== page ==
A little girl in Kenya, who was interested in computers but had little opportunity to learn more in her own country, joined a Girls Who Code class half a world away at the University of Wisconsin-Milwaukee.
Food businesses and consumers coping with COVID-19 impacts in five countries in Asia and Africa now have access to customized resources, and experts mentored by the Institute for Food Safety at Cornell University.
The Arnhold Institute for Global Health at the Icahn School of Medicine Mount Sinai will host a virtual event on World AIDS Day.
A new study confirmed that the rabbit-sized rodent sequesters poison from the bark of Acokanthera schimperi, known as the poison arrow tree, into specialized fur for defense. The researchers also discovered an unexpected social life—the rats appear to be monogamous and may even form small family units with their offspring.
The Feed the Future Innovation Lab for Food Safety, co-located at Cornell and Purdue Universities, has announced $2.9 million in grants for research projects to improve food safety and prevent foodborne illness in Bangladesh, Cambodia, Kenya and Senegal.
The Ik, a small ethnic group in Uganda, are not incredibly selfish and mean as portrayed in a 1972 book by a prominent anthropologist, according to a Rutgers-led study. Instead, the Ik are quite cooperative and generous with one another, and their culture features many traits that encourage generosity.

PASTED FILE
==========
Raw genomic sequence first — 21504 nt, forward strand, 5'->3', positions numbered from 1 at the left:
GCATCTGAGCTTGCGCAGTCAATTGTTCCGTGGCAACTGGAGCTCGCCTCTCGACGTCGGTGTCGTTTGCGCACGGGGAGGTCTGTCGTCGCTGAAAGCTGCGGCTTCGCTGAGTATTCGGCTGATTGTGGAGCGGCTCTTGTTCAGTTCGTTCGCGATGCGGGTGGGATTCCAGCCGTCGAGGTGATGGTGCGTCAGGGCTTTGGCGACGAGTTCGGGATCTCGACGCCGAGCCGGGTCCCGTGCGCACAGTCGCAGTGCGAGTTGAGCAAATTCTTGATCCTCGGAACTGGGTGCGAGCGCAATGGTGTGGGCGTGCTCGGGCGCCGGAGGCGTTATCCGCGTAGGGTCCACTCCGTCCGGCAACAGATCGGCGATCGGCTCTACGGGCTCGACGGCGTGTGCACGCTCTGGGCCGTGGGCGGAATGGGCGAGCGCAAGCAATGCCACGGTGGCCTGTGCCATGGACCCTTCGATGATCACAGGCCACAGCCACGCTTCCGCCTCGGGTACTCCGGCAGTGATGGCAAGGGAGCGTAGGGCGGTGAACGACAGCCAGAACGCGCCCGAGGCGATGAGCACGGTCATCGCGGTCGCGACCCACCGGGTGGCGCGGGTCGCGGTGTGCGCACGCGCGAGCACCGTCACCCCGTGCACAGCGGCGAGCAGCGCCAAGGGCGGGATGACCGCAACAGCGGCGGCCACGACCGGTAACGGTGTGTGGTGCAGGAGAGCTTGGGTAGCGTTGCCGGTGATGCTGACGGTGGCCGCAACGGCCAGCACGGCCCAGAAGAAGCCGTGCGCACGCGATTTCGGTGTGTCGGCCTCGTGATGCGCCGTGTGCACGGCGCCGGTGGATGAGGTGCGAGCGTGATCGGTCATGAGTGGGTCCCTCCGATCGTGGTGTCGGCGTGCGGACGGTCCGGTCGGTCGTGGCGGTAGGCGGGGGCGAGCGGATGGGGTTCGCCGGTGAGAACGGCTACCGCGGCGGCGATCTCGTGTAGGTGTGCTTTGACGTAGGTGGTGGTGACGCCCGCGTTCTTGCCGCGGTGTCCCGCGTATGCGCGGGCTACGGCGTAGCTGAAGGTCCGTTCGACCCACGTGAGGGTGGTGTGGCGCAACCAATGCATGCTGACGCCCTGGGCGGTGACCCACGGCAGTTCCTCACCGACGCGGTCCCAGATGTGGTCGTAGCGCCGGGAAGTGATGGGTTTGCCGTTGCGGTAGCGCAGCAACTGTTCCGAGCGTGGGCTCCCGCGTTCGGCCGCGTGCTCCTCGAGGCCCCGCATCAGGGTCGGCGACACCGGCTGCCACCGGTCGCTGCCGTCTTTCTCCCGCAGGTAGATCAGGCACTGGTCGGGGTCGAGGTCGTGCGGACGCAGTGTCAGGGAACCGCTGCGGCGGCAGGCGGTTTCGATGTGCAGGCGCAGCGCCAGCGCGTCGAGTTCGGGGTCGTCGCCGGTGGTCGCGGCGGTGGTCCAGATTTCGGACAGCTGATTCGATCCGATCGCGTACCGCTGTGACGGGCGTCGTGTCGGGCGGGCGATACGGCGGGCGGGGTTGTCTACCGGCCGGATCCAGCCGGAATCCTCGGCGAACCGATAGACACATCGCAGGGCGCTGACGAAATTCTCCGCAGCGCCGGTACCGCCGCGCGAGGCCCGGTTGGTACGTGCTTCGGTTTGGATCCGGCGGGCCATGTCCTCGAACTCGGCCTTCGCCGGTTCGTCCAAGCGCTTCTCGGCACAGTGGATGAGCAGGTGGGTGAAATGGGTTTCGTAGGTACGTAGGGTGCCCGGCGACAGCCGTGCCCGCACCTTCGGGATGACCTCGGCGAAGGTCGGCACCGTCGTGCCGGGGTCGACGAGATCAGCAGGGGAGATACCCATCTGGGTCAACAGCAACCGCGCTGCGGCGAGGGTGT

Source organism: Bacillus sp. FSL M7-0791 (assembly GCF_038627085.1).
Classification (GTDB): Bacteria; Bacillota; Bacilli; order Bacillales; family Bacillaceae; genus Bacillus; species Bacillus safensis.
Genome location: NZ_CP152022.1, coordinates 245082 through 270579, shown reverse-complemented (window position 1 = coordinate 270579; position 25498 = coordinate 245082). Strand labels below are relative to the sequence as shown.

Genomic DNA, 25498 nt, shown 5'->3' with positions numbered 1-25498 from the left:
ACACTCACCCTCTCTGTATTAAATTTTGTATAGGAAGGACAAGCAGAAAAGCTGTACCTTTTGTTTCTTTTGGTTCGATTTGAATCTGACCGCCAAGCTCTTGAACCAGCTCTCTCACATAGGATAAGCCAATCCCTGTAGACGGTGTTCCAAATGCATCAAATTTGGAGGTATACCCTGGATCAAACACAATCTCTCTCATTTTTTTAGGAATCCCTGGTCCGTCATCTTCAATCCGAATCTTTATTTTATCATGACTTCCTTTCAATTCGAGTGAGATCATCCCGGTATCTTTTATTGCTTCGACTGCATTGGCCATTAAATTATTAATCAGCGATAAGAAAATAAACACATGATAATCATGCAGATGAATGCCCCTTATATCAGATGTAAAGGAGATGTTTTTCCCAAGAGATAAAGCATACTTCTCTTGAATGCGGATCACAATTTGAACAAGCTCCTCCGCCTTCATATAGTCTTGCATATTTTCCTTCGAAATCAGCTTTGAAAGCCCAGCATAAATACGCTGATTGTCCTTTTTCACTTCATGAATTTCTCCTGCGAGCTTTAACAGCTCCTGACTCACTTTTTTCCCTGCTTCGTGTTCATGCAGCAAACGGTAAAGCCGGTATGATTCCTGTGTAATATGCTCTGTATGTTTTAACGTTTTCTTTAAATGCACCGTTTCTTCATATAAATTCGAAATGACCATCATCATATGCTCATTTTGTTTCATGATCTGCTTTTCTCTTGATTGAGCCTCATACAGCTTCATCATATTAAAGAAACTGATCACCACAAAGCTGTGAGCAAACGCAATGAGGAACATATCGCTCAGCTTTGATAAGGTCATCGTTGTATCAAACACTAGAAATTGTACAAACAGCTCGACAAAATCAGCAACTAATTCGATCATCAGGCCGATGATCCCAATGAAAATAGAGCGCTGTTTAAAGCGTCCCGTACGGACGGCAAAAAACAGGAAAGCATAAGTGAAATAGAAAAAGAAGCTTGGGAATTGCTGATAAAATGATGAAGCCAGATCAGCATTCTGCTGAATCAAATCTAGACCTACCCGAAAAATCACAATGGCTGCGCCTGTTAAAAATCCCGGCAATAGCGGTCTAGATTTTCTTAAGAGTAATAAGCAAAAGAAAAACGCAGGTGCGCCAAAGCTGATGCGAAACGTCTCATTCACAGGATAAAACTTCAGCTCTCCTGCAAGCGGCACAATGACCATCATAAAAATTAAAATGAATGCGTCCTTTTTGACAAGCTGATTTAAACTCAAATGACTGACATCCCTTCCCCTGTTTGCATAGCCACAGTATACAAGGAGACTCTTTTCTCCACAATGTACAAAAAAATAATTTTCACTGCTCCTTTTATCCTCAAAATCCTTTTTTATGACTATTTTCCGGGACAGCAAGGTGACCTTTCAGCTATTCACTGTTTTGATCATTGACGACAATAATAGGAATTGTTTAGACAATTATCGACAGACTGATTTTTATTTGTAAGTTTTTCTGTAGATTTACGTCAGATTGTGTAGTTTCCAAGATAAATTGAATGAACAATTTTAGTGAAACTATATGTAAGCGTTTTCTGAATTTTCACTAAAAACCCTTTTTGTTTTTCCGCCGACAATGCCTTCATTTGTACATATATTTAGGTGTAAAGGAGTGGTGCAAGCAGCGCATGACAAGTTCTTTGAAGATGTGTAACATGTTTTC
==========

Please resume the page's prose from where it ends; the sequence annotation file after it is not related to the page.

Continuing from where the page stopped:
The Feed the Future Innovation Lab for Fish at Mississippi State University is awarding $5.7 million in grants to develop innovative approaches for helping solve hunger affecting more than 800 million people worldwide.
Appointment Enhances Efforts by the Institute to Improve Health of Communities Locally and Internationally
The Astellas Global Health Foundation has awarded the Academic Model Providing Access to Healthcare (AMPATH), under the direction of the Indiana University Center for Global Health, a three-year, $1.35 million grant to provide 400,000 people with access to mental health programming in western Kenya.
Children in low resourced countries are 100-200 times more likely to die after surgery than children in wealthy countries, according to a first-of-its-kind study published in Anesthesiology.